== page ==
Monday, January 23, 2012

losing the light

we're just rounding out the first week of the school year and i'm already coming home after midnight.

years ago while working on a camera truck, i thought of how the positions on a film set could be broken down into two categories: those who want the day to end and those who don't want the day to end. for most of the crew, you work, then you usually have some down time, then you work some more, and the cycle repeats until they call wrap and you go home. you can leave work at work and just enjoy your evening on the rare event that there actually is anything left of your evening.

but there are a small number of jobs that are not running down the clock but racing against it. the director, the producer, the cinematographer, and the 1st a.d. are spending their day doing all that they can to be as productive as they can, to wrangle the crew and the talent to make the day's list of shots. and when the day is done, they regroup and discuss what to do the next day. the next morning, the race starts all over again.

i've been on both sides. yes, it's fun to be calling the shots and the day flies by, but there's something to be said for, when they call wrap, just being able to ship up the day's film as fast as you can and not having to think about it until the next morning after your breakfast burrito.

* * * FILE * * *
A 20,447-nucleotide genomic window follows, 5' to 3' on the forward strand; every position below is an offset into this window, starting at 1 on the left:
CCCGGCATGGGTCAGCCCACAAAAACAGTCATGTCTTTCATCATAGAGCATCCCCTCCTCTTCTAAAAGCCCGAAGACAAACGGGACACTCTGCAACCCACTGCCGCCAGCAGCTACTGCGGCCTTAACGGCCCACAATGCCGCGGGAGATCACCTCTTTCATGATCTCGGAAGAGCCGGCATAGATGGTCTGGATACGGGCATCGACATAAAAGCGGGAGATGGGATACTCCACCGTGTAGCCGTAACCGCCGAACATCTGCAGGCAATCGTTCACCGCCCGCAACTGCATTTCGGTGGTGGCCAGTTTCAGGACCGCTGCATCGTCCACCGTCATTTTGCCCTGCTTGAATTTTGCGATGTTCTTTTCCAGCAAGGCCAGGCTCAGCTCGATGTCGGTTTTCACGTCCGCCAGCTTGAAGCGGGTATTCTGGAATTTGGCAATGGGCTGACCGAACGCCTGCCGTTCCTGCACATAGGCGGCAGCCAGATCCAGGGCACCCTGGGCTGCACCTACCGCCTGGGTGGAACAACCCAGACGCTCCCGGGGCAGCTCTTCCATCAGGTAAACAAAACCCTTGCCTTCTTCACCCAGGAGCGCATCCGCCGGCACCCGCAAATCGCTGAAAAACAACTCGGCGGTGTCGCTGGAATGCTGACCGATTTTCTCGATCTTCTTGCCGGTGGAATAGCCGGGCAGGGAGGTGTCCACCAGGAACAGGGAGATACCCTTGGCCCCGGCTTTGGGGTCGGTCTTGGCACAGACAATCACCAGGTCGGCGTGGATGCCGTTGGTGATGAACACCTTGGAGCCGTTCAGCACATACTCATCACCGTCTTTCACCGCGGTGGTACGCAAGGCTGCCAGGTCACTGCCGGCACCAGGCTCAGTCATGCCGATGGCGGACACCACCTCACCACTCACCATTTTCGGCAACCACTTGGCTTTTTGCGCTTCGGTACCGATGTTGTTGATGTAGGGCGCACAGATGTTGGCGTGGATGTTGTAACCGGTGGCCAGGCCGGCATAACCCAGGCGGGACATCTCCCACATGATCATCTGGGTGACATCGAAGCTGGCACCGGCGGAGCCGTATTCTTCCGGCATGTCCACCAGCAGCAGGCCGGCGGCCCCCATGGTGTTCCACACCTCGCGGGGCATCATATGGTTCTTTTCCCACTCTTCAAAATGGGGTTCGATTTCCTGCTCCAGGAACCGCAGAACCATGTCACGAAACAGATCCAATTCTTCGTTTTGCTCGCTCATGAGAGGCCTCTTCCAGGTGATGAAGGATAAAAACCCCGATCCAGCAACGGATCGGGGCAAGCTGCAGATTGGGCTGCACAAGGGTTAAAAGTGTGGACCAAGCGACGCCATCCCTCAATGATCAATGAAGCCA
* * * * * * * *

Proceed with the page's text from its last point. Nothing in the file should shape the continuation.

as i'm entering my fourth semester here at grad school, i've thought of how i look at my days. there's so much expected of me that, if i was just going through here like a below-the-line crew member, the hours would be easily flying by. and i sometimes find myself in that mode, staring at the clock and telling myself that i'll go home at 11:30 and so i begin dawdling some, browsing wikipedia or rereading a friend's blog for the fourth time as my "breaks" between work become more frequent. soon enough, i've made it through another day and let myself go home. after all, i've got things i need to take care of there, too.

but the people who are racing the clock on set--the director, the producer, the cinematographer--they are the ones with the creative control. that weight rests on them because they are making the artistic decisions and working to make the movie as best as it can be; it's their responsibility. and in this one-man show, that's me. i'm not here in school just to get to the end of each day. i'm here to get the most out of each minute, and whether i get something done today or tomorrow, it's not going to get done unless i do it.

so that's one of the paradigm shifts that i'll be working towards this year.

in other news, the oscar nominations will be announced tomorrow morning. you'll hear my thoughts here soon enough.


Em said...

I just popped over hoping for some oscar nom insight. Because you're reliable that way.

The Former 786 said...

I never thought of it that way. But that's an interesting way to think about life, too.

Lately I've been on the "crew" side of life, it seems.